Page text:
Wednesday, November 08, 2006

More uses for In-cell Charting - Gantt Charts & Graphic Equalizer Display

I've been playing around for the past few days with other creative ways to utilize the in-cell charting technique I've posted about. Here are two of my current favorites:

1) You can use in-cell charts to create Gantt charts. Let me just say that creating Gantt charts in Excel is hardly breaking any new ground. John Peltier has shown us advanced techniques for doing this using Excel's built in charting feature, and Mr. Excel has shown us how to build Gantt charts using simple conditional formatting. I'm passing this along as just another way to accomplish a similar visual appearance. Below is a small image of what I've done (click on it to open a new window with a larger image):

To create the bars in the chart I use the following formula:

=REPT(" ",D5-G$4)&REPT("█",E5-D5+1)

You can see to accomplish what we need, we first repeat a space (" ") a number of times equal to the start date of the task minus the start of the timeline. Then we repeat ASCII code 219 (hold < ALT > while typing 2 then 1 then 9) a number of times equal to the end date of the task minus the start date of the task + 1. I've also done this one to use conditional formatting to color-code the bars based upon their STATUS. Pretty straightforward, I think.

2) You can use in-cell charting to create graphic displays, such as a graphic equalizer display. Below is a small image of what I've done (click on it to open a new window with a larger image):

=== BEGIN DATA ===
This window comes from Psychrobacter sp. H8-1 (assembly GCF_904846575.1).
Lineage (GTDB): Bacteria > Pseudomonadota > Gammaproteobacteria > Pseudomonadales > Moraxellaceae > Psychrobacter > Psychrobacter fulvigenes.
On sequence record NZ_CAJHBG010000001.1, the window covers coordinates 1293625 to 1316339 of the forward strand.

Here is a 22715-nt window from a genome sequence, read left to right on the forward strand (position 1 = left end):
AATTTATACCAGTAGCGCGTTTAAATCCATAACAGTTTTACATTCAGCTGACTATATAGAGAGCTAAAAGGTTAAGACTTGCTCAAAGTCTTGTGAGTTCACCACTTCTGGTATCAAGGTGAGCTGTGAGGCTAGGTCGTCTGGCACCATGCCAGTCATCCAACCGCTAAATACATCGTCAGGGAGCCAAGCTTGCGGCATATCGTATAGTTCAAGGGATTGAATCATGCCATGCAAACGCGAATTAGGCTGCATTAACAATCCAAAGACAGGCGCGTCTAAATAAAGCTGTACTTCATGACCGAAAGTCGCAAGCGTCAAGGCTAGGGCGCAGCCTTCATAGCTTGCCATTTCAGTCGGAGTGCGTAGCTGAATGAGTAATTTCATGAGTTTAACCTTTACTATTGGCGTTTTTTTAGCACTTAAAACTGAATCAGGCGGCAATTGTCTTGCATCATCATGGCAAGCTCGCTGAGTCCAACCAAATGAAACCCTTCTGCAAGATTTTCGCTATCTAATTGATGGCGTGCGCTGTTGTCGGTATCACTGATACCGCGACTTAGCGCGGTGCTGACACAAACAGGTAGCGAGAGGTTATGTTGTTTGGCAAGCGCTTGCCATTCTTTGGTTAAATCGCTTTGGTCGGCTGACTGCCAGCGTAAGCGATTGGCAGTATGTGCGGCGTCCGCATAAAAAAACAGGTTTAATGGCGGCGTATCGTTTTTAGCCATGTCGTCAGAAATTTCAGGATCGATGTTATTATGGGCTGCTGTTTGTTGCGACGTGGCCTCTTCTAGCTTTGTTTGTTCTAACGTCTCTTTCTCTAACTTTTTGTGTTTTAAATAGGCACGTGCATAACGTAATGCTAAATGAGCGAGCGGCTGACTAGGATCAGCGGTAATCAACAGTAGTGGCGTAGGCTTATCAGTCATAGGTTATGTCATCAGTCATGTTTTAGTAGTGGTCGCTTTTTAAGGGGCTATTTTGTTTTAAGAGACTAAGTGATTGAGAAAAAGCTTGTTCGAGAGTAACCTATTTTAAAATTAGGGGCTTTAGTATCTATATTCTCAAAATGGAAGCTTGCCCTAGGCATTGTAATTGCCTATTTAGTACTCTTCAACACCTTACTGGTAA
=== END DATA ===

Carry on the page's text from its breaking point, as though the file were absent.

In order to accomplish this look, I have used in-cell charting, only this time I've aligned the "text" (the bar symbols we're using) vertically. Also, since I wanted to have the first 5 bars be green, the next 3 be gold, and the last 2 be red, I've actually split the "bars" into three stacked cells, and adjusted the height of those rows accordingly.

In the lowest segment of each "bar" here's the formula I've used:


In the middle segment, here's the formula:


In the topmost segment, here's the formula:


Add to this a little standard formatting with a black background, grey border with diagonal borders drawn on the corners for a 3D effect, and you've got yourself a nice looking graphic equalizer display. The possibilities from here are endless. You could feed this display the bar values dynamically from some other application using VBA, etc.

Additionally, this sort of chart could be used just as well as a regular bar chart in which you want to color-code segments.

I'll be packing up these two sample files and sending them off to my Excel_Geek Insiders subscribers, so you can play around with them and get your own great ideas. Please post a comment on this post if you come up with more cool ideas for in-cell charting.



No comments: